We’re not lyricists, but had the 1972 hit “You Don’t Mess Around with Jim” been addressed to defendants in FTC actions, here’s our proposed rewrite:
You don’t tug on Superman’s cape.
You don’t spit into the wind.
You don’t pull the mask off that old Lone Ranger.
And you don’t engage in acts and practices in contempt of a United States District Judge’s Permanent Injunction.
Imagine doing a routine online search and having the search engine serve up files that include medical histories, notes from psychiatric sessions and children’s medical exams, sensitive information about drug abuse or pregnancy loss, and personal data like Social Security and driver’s license numbers. That suggests a breach that “uh-oh” doesn’t begin to cover. The FTC’s lawsuit against GMR Transcription Services –
Today is Data Security Day. You've educated your staff about limiting access to sensitive information, locking up confidential paperwork, and securing the network. But Latanya Sweeney, the FTC’s new Chief Technologist, just clued us in about a potential security vulnerability you, your HR team, and your web master can do something right now to correct.
When an ad purports to show a “right before your eyes” demonstration of a product in action, the visual must be a truthful representation of what it can do. If that’s not the case, both the advertiser and the ad agency can find themselves in law enforcement quicksand. That may have been news to Don Draper and his colleagues at Sterling Cooper in the early 60s, but it’s been a well-established legal tenet since then. The FTC’s complaint against Nissan North Amer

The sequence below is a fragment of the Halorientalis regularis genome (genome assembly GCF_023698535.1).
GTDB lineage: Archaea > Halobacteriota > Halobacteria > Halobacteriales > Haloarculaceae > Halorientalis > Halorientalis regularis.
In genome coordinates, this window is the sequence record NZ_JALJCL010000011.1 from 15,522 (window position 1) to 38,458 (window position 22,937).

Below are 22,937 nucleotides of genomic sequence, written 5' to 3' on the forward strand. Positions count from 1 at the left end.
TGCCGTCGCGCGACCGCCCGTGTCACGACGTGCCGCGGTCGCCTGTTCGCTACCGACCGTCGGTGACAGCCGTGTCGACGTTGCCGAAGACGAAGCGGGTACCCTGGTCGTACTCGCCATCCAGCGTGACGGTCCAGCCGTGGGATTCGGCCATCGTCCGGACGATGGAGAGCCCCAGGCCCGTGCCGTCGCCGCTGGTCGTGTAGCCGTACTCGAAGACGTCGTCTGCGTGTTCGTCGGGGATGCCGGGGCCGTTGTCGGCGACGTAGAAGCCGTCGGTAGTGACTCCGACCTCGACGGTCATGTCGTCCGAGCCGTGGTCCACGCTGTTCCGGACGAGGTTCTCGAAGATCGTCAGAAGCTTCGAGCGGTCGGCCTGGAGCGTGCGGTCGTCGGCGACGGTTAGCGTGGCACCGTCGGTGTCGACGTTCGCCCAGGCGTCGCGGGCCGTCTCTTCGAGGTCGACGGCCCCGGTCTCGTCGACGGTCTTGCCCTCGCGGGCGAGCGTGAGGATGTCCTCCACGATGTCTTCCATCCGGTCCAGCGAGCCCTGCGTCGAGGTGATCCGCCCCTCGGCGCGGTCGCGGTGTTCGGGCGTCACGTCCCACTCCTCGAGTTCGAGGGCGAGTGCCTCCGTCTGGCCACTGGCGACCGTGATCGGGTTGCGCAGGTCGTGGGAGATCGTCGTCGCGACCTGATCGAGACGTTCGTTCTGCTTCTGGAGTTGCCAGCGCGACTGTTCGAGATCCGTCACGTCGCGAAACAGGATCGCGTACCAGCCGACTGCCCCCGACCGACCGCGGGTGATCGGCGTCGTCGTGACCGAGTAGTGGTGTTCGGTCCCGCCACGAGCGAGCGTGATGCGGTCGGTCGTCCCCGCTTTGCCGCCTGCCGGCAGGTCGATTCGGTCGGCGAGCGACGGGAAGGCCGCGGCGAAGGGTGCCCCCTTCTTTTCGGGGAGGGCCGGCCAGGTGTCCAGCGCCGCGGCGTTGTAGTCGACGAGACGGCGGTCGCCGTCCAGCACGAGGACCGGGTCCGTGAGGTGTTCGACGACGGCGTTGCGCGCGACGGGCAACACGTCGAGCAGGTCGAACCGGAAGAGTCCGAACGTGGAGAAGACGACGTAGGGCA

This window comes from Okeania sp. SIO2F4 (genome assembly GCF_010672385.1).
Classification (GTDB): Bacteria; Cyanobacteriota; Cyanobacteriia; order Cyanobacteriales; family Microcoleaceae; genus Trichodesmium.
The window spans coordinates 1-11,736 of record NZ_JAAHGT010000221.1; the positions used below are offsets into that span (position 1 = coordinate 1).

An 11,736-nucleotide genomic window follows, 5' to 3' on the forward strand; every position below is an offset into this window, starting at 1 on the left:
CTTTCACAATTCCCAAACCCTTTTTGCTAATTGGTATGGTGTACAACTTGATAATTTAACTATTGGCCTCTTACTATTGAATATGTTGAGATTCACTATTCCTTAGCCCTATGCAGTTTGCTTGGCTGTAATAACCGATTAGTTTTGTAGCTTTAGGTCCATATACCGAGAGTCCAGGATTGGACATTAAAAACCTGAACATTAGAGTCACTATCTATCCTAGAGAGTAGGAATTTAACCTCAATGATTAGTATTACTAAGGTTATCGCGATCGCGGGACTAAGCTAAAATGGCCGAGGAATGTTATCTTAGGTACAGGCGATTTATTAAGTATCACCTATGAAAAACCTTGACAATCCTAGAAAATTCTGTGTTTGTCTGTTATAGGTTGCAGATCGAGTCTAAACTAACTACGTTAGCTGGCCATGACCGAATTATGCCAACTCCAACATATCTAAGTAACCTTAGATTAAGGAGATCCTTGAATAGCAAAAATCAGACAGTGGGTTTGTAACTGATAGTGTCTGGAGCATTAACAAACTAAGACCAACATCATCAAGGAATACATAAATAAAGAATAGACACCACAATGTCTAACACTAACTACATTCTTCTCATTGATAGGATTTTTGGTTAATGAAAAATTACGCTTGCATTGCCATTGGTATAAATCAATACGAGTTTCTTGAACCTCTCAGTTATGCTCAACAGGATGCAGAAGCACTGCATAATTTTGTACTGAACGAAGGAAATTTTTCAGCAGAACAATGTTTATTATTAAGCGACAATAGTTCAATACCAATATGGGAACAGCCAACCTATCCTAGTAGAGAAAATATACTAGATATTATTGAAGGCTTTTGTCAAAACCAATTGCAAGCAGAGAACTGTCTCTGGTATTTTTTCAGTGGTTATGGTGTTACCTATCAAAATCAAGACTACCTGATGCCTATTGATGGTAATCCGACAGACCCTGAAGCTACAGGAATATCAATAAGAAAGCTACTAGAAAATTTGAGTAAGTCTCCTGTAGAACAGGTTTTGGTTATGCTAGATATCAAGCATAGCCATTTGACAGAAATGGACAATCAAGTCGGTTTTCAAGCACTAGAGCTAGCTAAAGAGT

Business may seem borderless these days, but it’s important that companies honor applicable legal principles. That’s especially true when it comes to privacy. The good news for U.S.
What do dirty diapers and deceptive ads have in common? (We’ll pause a moment so you can add your own punch line.) Now that’s out of the way, the action against Portland-based Down to Earth Designs – consumers know them as gDiapers – is the FTC's latest effort to ensure the accuracy of environmental marketing claims. But even if green isn't your game, the case also offers insights into what the FTC calls "unqualified claims."
Whooping it up can be fun, but hooping it up – requiring consumers to jump through hoops to exercise their rights under the Fair Credit Report Act – is illegal. That’s one message businesses can take from the FTC’s $3.5 million settlement with TeleCheck.
Update (3/27/14): Apple will notify people about how to get refunds by April 15. The settlement requires Apple to provide full refunds for in-app charges made by kids without parental permission.
They’re incredibly valuable. In the wrong hands, they can be dangerous. And they’re in your workplace right now. What are they? Your employees’ Social Security numbers. Are you taking commonsense steps to thwart tax identity theft at your business?
In a drive to encourage truth in auto advertising, the FTC has announced Operation Steer Clear – a coast-to-coast law enforcement sweep focusing on deceptive TV, newspaper, and online claims about sales, financing, and leasing. If you have clients in the auto industry, the lessons of Operation Steer Clear can help keep them on the right track.